I recently came across a chart of the most popular domain extensions, compiled by Stephane Van Gelder. Although I keep track of ccTLD registrations for the Country Codes of the World map, Stephane tracks all domains, including .com, .net., etc. And when I saw it I got to thinking…
Here’s a screen grab of the figures I want to focus on:
What makes this chart so interesting are the growth rates — .com is growing at 5% and .cn is growing at 18%. Granted, it’s easier to grow at 18% when you’ve only got 12 million registrations, compared with growing at 5% when you’ve got 76 million registrations.
But growth is growth and .cn is clearly on a roll.
And China has a lot of headroom for growth in terms of Web users and potential domain registrants. I am confident that .cn will reach 50 million registrations over the next 3 years.
At about that point in time, .com should be around 100 million registrants — in no danger of losing its number one status.
However, if the rate of growth of .com registrations were to decrease while .cn rate of growth continues to increase, it’s reasonable to wonder if we will one day see the number of .cn registrations surpass .com registrations?
I realize this is a far-fetched scenario.
After all, it’s reasonable to assume that companies that register .cn may also register .com — and the majority do just that.
But it’s certainly something to contemplate. And even if .cn never comes close to surpassing .com, the overall point I’d like to emphasize here is that .cn is now the world’s second most popular domain extention — and likely to remain that way for many years.
What do you think?
Can an international crisis be started over a country code?
That’s what I can’t help but wonder when I read that Kosovo has requested its own country code domain.
Serbia (and it’s powerful backer Russia) do not accept Kosovo’s independence and are not going to be happy if Kosovo does get its own ccTLD. But ICANN may very well issue one if Kosovo meets certain criteria in the months ahead.
Keep in mind, you do not have to be a country in every sense of the word to have a country code. Antarctica (.aq) has one. So does Bouvet Island (.bv) — an uninhabited piece of land in the Atlantic.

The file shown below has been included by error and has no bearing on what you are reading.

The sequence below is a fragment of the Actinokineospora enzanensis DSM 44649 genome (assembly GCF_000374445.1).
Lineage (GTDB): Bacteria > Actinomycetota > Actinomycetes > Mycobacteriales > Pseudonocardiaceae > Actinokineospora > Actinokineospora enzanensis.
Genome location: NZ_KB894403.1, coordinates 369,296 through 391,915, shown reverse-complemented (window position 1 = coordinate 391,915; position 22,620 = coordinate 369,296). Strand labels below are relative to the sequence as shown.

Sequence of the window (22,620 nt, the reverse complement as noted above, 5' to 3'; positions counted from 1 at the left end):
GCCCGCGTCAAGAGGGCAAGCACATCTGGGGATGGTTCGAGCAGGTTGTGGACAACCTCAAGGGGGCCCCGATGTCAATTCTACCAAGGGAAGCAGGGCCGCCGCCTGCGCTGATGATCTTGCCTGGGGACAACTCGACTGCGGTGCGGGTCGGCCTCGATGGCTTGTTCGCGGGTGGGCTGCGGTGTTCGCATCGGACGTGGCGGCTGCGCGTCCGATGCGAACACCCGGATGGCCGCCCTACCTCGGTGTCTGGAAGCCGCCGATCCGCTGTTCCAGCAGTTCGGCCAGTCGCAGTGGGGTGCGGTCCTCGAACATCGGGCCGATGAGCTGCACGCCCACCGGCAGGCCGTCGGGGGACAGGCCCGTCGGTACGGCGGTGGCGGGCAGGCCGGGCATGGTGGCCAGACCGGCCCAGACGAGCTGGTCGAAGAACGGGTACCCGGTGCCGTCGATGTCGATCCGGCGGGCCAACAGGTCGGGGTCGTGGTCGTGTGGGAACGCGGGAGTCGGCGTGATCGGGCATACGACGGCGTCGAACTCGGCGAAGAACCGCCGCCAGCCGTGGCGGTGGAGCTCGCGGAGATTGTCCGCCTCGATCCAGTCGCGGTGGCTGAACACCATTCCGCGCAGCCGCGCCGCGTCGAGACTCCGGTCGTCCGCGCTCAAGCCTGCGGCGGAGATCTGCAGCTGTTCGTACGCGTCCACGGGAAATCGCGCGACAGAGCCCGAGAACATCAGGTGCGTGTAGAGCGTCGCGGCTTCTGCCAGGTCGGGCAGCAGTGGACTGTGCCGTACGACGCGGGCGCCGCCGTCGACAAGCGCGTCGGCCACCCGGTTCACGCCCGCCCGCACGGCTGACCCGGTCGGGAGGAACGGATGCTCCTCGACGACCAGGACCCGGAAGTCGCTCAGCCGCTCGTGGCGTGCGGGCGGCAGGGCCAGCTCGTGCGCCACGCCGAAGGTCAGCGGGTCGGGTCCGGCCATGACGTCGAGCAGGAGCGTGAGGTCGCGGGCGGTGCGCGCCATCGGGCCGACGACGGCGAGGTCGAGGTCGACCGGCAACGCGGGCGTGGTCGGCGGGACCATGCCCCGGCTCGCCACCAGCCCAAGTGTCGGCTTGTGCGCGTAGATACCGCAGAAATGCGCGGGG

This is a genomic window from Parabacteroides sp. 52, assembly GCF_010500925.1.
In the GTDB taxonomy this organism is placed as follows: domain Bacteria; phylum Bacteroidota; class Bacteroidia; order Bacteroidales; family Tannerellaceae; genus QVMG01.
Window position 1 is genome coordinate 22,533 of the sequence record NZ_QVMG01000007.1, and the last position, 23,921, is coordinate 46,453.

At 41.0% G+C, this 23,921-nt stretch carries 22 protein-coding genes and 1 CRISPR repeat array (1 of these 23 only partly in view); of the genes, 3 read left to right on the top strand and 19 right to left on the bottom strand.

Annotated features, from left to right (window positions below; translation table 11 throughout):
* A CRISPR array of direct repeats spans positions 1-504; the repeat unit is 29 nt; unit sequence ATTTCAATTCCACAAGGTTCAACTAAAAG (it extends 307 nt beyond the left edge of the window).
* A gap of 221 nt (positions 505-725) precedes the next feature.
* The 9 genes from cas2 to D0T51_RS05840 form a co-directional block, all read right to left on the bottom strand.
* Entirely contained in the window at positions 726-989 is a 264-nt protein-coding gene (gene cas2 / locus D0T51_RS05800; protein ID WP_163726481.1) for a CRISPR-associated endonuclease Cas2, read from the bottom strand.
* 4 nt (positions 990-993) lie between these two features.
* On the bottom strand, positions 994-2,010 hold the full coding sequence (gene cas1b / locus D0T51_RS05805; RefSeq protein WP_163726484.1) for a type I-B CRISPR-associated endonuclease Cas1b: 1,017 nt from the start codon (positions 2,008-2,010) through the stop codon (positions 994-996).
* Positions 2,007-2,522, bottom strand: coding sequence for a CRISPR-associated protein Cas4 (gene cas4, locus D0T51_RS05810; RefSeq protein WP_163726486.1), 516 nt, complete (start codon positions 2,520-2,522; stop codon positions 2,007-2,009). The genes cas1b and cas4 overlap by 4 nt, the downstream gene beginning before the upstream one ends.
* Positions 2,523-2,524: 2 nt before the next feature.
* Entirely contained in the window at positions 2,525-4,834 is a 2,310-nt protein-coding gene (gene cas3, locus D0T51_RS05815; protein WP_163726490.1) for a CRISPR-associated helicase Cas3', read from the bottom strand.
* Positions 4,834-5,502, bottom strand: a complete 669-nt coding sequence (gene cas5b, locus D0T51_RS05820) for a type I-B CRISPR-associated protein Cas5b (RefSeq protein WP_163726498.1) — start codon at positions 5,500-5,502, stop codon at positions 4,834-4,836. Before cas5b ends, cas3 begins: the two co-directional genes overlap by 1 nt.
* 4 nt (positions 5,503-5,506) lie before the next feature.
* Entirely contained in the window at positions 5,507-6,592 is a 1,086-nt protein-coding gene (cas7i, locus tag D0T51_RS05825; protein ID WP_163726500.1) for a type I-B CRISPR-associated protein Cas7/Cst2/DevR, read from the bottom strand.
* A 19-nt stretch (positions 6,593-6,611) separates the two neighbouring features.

I’ve got about a hundred copies of this map remaining and I’m offering them for $3 each for orders of 25 or $2 each for orders of 50 (plus postage).
The map normally sells for $12 each, so this is a nice discount — and a great way to get your whole office a copy of this useful map.
Here are more details of the map:
Please note that this is a smaller version of the poster now being sold. It is designed to fit on a cubicle wall and displays 180 ccTLDs.
If you’re interested in purchasing, please contact me.
The NY Times reports that China has surpassed the US in terms of Internet users. This comes via China’s state-controlled Internet Network Information Center. Here are the key numbers:
220 million Internet users
253 million Internet users
For readers of this blog, this development is hardly news. But it’s significant nonetheless. After all, the US isn’t exactly going to catch back up in this regard. China wins the numbers game, at least when it comes to people.
Here’s an interesting excerpt from the article:
Baidu, for instance, said on Thursday that its second-quarter net profit had jumped 81 percent. During that period, Baidu had a 63 percent share of China’s search engine market, while Google had about 26 percent, with Yahoo trailing far behind, according to iResearch, a market research firm based in Beijing.
Tencent, a popular site for social networking and gaming, now has a stock market value of $15 billion, making it one of the world’s most valuable Internet companies. In comparison, Amazon.com is valued at about $30 billion.
China also leads in having the world’s most popular country code (.cn).
ICANN, the folks who manage Internet domains, recently decided to open up the generic top-level domain (gTLD) space to anyone who can afford it and can navigate ICANN’s complex approval process.
gTLDs are those domains to the right of the dot in the URL, such as .com and .biz. Currently there are 21 gTLDs. But going forward, there is no limit to the number of gTLDs that can be registered. A company could register one, a city could register one, even an individual.
The media are predicting a bewildering array of new gTLDs in the months ahead.
But I’m not so sure we’ll see such a domain land rush. For starters, the process and costs of getting approval for a new gTLD are going to eliminate only the most passionate (and well-funded) supporters.
In the near future, I do see domains such as .berlin (and other cities) and .sport (and other topical words) emerging.
The big question will be to what extent the corporate world participates in registering gTLDs. Will we see a .coke or .pepsi or .google emerge? Odds are pretty good that we’ll see a .google simply because Google can actually manage its domain fairly well. As for Coke or Pepsi, I’m not so sure. Which leads us to the need for third-party domain service providers who could help companies like Coke and Pepsi register and manage their gTLDs. I sense a nice business opportunity ahead.
The larger issue to emerge out of the recent ICANN meeting is the coming of IDNs, such as domain names in Cyrillic and Chinese. When the leaders of both China and Russia clamor for their own native-language URLs, you can be sure that they will become a reality. This too will be a messy process, but it is safe to see we will see non-Latin URLs in 2009.
Here are two articles that provide a good analysis of ICANN’s recent announcements: InformationWeek and CircleID.